Antivenoms are prepared from immunized animal sera. They constitute the specific treatment for snake, spider and scorpion envenomation.
Snake: 3 to 54%.
Spider: 0.5% .
Scorpion: 8% with centuroides sculpturatus antivenom.
1.7 to 2.6% with L. quinquestriatus venom.
Risk factors
Allergy to animal serum or dander (horse, goat).
Clinical manifestations
Immediate: anaphylactic shock, urticaria, pruritus, rash, bronchospasm, vomiting, abdominal pain, diarrhea.
Delayed: serum sickness, arthralgias, urticaria, polyadenopathy .
Diagnostic methods
Cutaneous testing: its usefulness is controversial. False positive and negative seem to be high.
Nevertheless, with centuroides sculpturatus antivenom specificity is 98%, sensitivity 68%.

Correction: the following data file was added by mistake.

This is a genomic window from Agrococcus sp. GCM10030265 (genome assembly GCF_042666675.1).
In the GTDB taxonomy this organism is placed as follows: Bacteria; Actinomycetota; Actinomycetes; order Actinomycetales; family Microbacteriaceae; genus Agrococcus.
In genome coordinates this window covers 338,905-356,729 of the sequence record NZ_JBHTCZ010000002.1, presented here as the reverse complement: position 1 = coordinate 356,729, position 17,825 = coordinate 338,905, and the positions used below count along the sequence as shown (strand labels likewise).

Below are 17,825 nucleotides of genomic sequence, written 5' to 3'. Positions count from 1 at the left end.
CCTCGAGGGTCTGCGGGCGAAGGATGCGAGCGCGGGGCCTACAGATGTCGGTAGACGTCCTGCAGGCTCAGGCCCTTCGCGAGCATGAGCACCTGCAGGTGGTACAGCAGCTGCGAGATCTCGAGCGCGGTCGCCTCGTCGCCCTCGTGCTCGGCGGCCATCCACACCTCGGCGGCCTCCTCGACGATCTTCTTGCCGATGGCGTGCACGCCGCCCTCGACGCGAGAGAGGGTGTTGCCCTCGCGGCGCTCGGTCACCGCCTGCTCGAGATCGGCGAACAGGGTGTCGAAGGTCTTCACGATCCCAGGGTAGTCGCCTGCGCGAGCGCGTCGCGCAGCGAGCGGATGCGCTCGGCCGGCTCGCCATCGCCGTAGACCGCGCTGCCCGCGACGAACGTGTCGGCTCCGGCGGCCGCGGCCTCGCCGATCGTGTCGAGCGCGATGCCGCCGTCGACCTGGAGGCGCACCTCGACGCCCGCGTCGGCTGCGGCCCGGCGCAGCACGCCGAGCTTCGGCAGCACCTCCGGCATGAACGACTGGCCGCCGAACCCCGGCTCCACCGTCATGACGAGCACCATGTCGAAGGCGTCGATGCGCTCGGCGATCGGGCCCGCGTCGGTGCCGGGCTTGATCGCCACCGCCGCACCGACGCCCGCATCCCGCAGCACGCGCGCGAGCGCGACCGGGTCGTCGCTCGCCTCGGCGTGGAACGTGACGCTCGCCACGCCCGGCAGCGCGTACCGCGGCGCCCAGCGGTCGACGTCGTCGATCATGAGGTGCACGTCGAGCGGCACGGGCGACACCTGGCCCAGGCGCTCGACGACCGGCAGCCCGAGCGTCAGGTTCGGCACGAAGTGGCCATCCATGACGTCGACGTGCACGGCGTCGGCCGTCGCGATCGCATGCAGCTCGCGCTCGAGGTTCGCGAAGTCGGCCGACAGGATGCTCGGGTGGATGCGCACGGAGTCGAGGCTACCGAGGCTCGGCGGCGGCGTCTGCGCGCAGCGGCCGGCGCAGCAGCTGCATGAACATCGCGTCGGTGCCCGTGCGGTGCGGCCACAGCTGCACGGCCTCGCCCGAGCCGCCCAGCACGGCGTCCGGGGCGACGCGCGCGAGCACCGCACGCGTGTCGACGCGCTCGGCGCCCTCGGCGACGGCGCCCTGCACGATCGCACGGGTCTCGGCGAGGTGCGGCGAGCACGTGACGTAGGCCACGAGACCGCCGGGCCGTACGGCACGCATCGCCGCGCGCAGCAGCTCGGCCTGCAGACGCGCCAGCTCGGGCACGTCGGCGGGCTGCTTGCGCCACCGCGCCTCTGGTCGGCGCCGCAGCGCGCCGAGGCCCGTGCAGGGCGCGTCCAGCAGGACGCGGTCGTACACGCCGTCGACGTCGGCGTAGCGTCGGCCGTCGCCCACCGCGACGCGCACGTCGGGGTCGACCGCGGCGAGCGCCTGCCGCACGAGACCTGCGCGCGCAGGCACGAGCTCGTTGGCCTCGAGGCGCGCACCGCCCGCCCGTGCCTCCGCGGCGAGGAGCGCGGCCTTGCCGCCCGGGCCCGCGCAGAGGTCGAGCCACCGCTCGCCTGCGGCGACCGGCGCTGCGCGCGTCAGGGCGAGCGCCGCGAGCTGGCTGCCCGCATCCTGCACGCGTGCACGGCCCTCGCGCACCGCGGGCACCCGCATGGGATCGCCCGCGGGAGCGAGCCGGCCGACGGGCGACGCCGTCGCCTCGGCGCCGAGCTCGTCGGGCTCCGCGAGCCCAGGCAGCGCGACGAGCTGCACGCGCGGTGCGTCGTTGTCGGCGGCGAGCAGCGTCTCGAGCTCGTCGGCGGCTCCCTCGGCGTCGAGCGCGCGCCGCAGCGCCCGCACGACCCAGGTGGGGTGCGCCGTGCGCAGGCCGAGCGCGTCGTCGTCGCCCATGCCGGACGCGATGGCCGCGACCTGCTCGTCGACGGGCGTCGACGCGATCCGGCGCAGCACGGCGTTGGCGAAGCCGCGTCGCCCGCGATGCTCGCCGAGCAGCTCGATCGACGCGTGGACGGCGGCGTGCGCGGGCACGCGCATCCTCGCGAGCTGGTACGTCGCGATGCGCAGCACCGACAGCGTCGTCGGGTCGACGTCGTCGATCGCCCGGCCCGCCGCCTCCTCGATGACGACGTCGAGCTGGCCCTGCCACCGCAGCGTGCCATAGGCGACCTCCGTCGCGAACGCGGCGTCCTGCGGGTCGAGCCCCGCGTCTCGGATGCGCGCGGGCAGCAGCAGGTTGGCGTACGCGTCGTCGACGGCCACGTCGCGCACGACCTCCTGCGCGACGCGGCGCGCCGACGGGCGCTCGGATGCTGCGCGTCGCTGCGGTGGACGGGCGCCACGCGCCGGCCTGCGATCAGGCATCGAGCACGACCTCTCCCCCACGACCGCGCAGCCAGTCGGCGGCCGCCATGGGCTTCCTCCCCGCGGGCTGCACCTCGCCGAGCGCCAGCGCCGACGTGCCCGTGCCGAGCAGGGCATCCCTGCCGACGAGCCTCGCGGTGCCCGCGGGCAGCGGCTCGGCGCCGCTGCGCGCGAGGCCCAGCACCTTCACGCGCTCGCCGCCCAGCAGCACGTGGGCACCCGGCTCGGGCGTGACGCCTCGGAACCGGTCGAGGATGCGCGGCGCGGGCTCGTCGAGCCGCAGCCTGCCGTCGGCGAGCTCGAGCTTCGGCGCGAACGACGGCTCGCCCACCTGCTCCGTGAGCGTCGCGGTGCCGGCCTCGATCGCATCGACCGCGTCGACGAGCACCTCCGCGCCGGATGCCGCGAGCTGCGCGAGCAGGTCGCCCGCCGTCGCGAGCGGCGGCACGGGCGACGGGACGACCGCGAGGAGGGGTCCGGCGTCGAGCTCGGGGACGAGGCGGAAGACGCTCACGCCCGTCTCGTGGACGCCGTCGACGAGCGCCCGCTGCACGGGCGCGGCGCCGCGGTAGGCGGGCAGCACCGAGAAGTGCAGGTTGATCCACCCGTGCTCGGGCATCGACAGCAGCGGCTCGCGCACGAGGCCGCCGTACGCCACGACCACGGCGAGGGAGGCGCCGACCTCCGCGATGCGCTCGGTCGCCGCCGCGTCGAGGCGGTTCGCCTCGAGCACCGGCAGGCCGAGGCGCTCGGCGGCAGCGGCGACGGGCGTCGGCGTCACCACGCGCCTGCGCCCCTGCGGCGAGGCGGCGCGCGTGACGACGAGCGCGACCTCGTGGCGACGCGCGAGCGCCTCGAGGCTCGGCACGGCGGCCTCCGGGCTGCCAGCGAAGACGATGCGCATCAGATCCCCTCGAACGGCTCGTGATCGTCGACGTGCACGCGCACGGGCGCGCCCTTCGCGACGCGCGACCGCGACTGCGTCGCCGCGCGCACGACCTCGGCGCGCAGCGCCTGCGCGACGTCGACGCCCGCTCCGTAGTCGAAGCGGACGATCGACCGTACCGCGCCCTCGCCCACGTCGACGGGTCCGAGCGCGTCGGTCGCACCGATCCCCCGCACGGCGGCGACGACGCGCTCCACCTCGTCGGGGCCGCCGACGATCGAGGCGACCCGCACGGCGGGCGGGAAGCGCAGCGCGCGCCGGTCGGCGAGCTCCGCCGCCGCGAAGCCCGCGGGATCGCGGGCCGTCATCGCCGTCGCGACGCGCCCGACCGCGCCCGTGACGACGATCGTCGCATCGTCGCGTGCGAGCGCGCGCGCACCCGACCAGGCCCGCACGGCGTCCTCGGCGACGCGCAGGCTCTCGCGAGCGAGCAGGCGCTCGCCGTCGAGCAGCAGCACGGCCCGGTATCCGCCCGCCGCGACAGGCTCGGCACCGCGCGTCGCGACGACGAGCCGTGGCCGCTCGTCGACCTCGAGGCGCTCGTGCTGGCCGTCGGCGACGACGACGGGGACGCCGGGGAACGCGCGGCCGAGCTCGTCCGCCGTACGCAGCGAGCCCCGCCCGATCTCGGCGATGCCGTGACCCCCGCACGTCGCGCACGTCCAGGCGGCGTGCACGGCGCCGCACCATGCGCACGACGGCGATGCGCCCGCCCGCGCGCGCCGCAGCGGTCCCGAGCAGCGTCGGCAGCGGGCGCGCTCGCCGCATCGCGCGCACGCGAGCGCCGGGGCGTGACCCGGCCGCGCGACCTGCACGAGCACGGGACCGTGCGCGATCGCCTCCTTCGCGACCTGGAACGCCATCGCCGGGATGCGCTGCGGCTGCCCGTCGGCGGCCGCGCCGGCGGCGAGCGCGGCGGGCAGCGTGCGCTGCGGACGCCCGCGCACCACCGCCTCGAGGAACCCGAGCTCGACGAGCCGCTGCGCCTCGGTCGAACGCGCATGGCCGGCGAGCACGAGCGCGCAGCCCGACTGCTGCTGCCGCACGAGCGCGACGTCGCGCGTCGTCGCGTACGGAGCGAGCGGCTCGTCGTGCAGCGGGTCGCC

IgE-mediated hypersensitivity.
Circulating immune complexes (serum sickness).
Complement activation by antivenom or impurities.
In high risk patients, perform intradermal skin tests.
  • If positive, the risk of immediate reaction is high
  • Negative results do not absolutely rule out the possibility of a reaction.

Pre-treatment with antihistamine and epinephrine, and slow intravenous injection of the antivenom at a 1/1000 or 1/10000 dilution are good precautions.

Rapid desensitization has been recommended.


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  5. Otten EJ, Mackimm D, "Venomous snakebite in a patient allergic to horse serum", Ann. Emerg. Med., 1983; 12: 624–7.
  6. Sutherland SK, Lovering KE, "Antivenoms", Med. J. Austr., 1979; 671–4.

As in all diagnostic testing, the diagnosis is made by the physican based on both test results and the patient history.